for the gains. That many groups appropriated the discourse of bourgeois 
freedoms and rights seems unsurprising given the location of those 
groups. Movements appropriate ideas and slogans, but cannot be 
understood solely through the categories they choose to live our their 
struggles. Moreover, the elimination of oppression and exploitation 
based on race, gender and class proceeded much much further IMO in 
societies where the conscious goal was 'socialism' and not a bourgeois 

And how do you deal with the most central of the core bourgeois 
freedoms: private property? Is this most holy of bourgeois freedoms 
consistent with your understanding of freedom?

Lest we think these discussions abstract, I highly recommend Naomi 
Klein's more recent film 'The Take' on the attempts of workers in 
Argentina to take over abandoned factories and run them as cooperatives. 
The state, the defender of bourgeois freedoms, doesn't take kindly to 
groups attempting to expand their realm of freedom by violating private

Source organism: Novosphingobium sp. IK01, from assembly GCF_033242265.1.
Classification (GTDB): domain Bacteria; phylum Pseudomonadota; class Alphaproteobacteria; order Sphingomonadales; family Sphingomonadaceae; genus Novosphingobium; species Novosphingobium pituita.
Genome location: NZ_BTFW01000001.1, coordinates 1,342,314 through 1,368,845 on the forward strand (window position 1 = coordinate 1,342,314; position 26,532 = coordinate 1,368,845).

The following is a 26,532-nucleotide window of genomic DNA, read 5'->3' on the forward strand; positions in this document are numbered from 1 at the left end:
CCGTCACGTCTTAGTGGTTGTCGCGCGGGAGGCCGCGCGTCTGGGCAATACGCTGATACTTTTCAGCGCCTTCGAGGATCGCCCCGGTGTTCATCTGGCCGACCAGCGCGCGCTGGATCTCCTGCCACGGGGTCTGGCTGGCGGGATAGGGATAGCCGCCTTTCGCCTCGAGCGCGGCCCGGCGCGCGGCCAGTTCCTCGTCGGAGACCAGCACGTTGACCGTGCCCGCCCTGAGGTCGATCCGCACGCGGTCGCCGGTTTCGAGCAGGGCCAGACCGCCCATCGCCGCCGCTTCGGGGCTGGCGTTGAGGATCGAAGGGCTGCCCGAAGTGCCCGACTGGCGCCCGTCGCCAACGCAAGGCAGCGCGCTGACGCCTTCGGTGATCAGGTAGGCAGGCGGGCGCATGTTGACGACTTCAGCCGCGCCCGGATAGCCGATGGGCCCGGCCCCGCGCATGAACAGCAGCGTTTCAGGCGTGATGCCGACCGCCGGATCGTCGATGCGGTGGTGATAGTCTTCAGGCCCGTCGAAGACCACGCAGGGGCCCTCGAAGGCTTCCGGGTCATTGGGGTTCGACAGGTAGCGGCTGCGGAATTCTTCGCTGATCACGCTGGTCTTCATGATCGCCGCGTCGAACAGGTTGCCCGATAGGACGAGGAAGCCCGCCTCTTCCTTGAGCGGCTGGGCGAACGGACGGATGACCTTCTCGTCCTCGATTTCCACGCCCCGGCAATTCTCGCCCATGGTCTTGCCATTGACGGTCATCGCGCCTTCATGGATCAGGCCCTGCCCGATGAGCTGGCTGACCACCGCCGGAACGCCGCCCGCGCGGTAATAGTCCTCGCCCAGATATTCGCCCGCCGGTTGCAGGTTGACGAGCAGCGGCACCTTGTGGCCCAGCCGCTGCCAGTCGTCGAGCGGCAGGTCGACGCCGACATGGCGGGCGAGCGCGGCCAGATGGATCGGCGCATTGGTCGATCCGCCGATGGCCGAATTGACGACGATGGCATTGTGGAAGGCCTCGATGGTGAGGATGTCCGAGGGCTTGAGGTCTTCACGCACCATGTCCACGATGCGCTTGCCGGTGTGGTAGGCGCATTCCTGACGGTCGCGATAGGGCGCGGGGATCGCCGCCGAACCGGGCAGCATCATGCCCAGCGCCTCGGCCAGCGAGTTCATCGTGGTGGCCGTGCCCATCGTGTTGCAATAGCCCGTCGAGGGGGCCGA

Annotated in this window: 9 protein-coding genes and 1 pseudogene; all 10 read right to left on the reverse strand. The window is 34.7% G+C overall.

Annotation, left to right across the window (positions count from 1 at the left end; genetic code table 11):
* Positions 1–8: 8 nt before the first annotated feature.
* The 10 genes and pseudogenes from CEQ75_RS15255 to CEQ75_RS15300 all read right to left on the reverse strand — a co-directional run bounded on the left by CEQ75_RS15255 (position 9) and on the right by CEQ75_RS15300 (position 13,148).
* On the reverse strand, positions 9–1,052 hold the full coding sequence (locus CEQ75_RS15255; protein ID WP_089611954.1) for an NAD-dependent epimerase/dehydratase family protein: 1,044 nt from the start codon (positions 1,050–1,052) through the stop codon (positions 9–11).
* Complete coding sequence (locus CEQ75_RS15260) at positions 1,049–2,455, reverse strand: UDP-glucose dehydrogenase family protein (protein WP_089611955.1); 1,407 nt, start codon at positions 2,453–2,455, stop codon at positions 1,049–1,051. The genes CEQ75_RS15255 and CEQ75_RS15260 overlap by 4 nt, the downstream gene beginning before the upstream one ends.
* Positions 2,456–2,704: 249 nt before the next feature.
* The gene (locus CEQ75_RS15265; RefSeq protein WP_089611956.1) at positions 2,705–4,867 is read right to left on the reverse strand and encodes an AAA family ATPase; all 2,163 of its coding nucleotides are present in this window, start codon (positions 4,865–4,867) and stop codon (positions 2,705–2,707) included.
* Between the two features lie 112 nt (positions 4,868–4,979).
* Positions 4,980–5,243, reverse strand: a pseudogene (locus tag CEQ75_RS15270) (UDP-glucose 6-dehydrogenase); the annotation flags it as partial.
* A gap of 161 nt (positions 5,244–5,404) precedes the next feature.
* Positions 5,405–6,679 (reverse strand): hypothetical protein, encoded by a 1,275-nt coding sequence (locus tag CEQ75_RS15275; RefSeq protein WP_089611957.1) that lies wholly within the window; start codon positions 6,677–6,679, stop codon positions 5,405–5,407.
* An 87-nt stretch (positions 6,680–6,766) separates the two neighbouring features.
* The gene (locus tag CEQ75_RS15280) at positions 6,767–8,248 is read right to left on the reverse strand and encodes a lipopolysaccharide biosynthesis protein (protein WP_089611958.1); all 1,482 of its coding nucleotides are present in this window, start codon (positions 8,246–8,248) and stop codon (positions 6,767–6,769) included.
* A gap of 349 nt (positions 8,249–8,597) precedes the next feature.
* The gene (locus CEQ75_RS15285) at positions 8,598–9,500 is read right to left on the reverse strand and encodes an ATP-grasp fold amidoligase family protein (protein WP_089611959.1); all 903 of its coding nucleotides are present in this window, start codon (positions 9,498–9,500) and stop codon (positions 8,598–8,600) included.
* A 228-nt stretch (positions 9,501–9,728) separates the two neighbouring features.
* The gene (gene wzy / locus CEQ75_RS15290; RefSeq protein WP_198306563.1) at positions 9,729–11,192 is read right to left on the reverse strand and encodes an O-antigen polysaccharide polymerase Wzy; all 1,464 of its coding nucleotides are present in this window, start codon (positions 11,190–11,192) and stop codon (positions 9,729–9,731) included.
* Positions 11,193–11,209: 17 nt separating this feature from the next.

> Oh, and the kicker: the continued exploitation of labor under capital.
> In parts of Europe, labor is quite powerful and has seized quite a bit 
> of policy making power (nationally and in the company), more income 
> and other benefits (the fruits of their production), and quality of 
> life generally. The distribution of wealth in parts of Europe is quite 
> equal, which necessitates qualifying the exploitation of labor under 
> capital.
> Of course there is much more that could be done, especially in the US 
> and Japan, but it's incomprehensible that further gains can be made 
> without freedom of organization, etc.

Yes, much more can be done, you're absolutely right. That's why unions 
in the US fight against Taft-Hartley, so that the nominal freedom of 
association can be realized in practice. If this is a bourgeois freedom, 
why isn't the bourgeois supporting it?

Also, gains are made daily by groups without any formal freedom of 
organization, which is not incomprehensible. People can create their own 
freedoms without having them sanctioned by the bourgeois and the state.